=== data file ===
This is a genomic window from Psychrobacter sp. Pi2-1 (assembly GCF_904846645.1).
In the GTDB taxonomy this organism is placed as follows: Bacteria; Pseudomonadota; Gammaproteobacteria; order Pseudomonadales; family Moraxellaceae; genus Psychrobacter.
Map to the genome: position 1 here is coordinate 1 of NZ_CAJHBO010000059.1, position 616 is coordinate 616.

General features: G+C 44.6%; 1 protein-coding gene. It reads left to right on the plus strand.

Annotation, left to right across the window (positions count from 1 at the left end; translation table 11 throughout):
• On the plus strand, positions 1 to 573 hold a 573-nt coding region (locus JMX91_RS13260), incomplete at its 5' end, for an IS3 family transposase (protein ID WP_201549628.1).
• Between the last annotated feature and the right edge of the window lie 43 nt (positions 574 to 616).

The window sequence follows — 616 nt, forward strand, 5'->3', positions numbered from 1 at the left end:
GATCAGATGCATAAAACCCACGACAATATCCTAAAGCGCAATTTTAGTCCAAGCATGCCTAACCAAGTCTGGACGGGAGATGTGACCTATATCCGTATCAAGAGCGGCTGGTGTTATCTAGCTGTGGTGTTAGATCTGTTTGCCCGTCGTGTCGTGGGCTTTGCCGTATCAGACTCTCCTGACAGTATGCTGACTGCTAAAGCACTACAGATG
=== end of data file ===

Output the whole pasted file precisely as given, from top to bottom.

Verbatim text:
This is a genomic window from Psychrobacter sp. Pi2-1 (assembly GCF_904846645.1).
In the GTDB taxonomy this organism is placed as follows: Bacteria; Pseudomonadota; Gammaproteobacteria; order Pseudomonadales; family Moraxellaceae; genus Psychrobacter.
Map to the genome: position 1 here is coordinate 1 of NZ_CAJHBO010000059.1, position 616 is coordinate 616.

General features: G+C 44.6%; 1 protein-coding gene. It reads left to right on the plus strand.

Annotation, left to right across the window (positions count from 1 at the left end; translation table 11 throughout):
• On the plus strand, positions 1 to 573 hold a 573-nt coding region (locus JMX91_RS13260), incomplete at its 5' end, for an IS3 family transposase (protein ID WP_201549628.1).
• Between the last annotated feature and the right edge of the window lie 43 nt (positions 574 to 616).

The window sequence follows — 616 nt, forward strand, 5'->3', positions numbered from 1 at the left end:
GATCAGATGCATAAAACCCACGACAATATCCTAAAGCGCAATTTTAGTCCAAGCATGCCTAACCAAGTCTGGACGGGAGATGTGACCTATATCCGTATCAAGAGCGGCTGGTGTTATCTAGCTGTGGTGTTAGATCTGTTTGCCCGTCGTGTCGTGGGCTTTGCCGTATCAGACTCTCCTGACAGTATGCTGACTGCTAAAGCACTACAGATG